By now, we know that climate change is causing more frequent extreme weather events. Let’s face it: it’s no fun living in a city where our forecast is either drought or flood. It’s only the first week of the new year and El Niño has come in strong with a week of rain reminding us that this is real.
Because of this, TreePeople has stepped up to care for our urban forest. For instance, this summer we hosted a series of four tree care events in the Northeast Valley—inviting nearly 200 volunteers to care for seven miles of trees! Our work began near the Hansen Dam Golf Course in Pacoima, and continued well into Sun Valley.… Read more >>
All across LA, people are coming together to do their part to save water—taking shorter showers, replacing turf with native plants, and installing rain barrels. These are all great ways to save the drop and fight drought.
If you’re looking to take the next step, why not volunteer with TreePeople? Our city’s trees are thirsty and need your help. Each weekend we have opportunities for you to learn about our local ecology, connect with like-minded Angelenos and help make Los Angeles a climate-resilient city.… Read more >>
“It’s serendipitous!” Peter said, showing off his wrist tattoo. It reads “Unless,” in homage to the famous line in Dr. Seuss’ The Lorax: “Unless someone like you cares a whole awful lot, nothing is going to get better. It’s not.”
Peter has always had an interest in the environment. But it was during his college years when he spent time near the coal fields in West Pennsylvania that he first realized the importance of conservation to protect the most vulnerable communities.… Read more >>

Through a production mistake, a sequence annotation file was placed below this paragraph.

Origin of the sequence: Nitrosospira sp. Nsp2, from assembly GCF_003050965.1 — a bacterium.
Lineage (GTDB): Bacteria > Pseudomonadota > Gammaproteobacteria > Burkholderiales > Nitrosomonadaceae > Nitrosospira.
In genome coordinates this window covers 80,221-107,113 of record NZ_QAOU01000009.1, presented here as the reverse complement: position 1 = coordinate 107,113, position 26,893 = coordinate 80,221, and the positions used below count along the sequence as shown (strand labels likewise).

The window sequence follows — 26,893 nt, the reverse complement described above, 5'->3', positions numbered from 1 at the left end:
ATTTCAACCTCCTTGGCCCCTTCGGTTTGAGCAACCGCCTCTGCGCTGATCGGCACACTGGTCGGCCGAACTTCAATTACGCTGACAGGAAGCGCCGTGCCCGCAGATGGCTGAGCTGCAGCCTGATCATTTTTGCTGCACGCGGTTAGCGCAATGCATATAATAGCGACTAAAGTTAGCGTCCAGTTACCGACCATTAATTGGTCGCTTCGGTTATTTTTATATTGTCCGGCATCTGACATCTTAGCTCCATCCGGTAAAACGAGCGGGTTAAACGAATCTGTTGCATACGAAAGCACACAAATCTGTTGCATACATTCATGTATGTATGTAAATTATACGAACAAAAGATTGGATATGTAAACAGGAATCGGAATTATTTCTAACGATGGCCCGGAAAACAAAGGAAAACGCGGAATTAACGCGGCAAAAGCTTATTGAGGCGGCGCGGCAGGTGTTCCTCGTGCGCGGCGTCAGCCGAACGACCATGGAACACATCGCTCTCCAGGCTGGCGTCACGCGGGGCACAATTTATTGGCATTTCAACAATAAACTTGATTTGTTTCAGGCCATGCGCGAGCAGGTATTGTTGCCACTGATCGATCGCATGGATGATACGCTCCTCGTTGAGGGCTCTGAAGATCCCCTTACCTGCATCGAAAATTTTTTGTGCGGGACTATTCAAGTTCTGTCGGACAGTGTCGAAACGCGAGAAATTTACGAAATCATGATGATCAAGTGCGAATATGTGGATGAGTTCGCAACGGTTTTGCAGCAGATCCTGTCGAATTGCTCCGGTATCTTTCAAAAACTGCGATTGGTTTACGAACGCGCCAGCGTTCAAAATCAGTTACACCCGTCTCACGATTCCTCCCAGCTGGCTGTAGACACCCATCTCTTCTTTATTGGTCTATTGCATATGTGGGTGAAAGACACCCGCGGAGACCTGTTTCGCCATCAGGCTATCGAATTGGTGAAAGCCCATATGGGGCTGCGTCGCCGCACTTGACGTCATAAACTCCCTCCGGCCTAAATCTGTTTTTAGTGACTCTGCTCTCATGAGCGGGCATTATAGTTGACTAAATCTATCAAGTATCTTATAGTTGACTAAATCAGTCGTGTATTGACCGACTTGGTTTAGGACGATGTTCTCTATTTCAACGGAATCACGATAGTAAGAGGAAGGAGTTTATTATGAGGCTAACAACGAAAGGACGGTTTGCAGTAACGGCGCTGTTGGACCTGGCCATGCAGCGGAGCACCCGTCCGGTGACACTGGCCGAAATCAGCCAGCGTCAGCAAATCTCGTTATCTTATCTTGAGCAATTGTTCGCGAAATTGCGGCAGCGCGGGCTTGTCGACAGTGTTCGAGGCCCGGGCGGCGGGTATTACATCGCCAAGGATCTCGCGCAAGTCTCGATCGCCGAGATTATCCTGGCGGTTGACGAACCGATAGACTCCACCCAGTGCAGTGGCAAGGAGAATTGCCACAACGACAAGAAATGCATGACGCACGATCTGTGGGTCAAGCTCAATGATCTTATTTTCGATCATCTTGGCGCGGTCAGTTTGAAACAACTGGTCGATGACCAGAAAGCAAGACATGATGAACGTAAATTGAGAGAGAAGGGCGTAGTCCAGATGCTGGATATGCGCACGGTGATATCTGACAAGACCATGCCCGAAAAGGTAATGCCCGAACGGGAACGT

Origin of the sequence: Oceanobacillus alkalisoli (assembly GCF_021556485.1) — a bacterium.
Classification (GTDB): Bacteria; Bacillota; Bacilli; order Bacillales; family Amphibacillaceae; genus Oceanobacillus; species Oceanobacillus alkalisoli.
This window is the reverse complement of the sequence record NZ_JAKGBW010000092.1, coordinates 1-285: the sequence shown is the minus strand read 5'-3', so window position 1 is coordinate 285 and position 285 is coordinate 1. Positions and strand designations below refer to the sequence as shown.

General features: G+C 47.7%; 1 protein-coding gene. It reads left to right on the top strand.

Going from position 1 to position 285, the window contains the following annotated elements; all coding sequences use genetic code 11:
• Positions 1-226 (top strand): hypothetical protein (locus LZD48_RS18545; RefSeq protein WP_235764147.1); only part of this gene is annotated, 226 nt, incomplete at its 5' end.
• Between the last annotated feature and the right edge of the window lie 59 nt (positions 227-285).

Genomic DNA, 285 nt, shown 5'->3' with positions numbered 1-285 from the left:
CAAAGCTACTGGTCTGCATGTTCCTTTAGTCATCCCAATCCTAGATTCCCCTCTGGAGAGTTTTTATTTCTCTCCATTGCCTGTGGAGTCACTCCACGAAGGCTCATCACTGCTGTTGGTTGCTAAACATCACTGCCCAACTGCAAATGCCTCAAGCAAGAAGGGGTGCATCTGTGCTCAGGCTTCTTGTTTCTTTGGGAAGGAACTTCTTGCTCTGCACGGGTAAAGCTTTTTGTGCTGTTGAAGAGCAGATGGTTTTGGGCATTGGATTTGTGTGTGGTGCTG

If you saw Art Salter at TreePeople’s Yurt Village, you might assume he was a celebrity. Not a minute passed without someone stopping to shake his hand, or wave from across the offices. It was clear that he has made a significant impact on his city.
It makes sense: Art has been volunteering here for nearly 18 years—but that isn’t where things began. No, Art has always been involved in developing a climate-resilient Los Angeles. “I grew up here,” he said.… Read more >>
If you’re unfamiliar, TreeMapLA is an app you can download that’s a public inventory and education tool allowing users to interact with their environment in a new way. Users “map” a tree by entering its location, species, and size to create an interactive map of our urban forest and its value—including environmental and economic benefits. The app also gives people the ability to map a variety of watershed solutions, including rain barrels and cisterns.
When it launched, TreeMapLA relied on Angelenos’ involvement, but now there have been huge inventories uploaded from Culver City, Pico Rivera, Duarte and LA City Rec and Parks thanks to a new feature developers created to add mass data inventories.… Read more >>
Trees are often touted for providing shade, cleaning our air and capturing the rain, but did you know trees also are living anti-depressants?
Recent studies show that trees make city-dwellers happier, healthier and more connected to their communities. Just a few of the reasons you should hug a tree today.
The Mind-Body-Tree Connection
Now that more than half the world’s population experiences the stress related to modern city life, urban green spaces are more important than ever for our collective and emotional well being.… Read more >>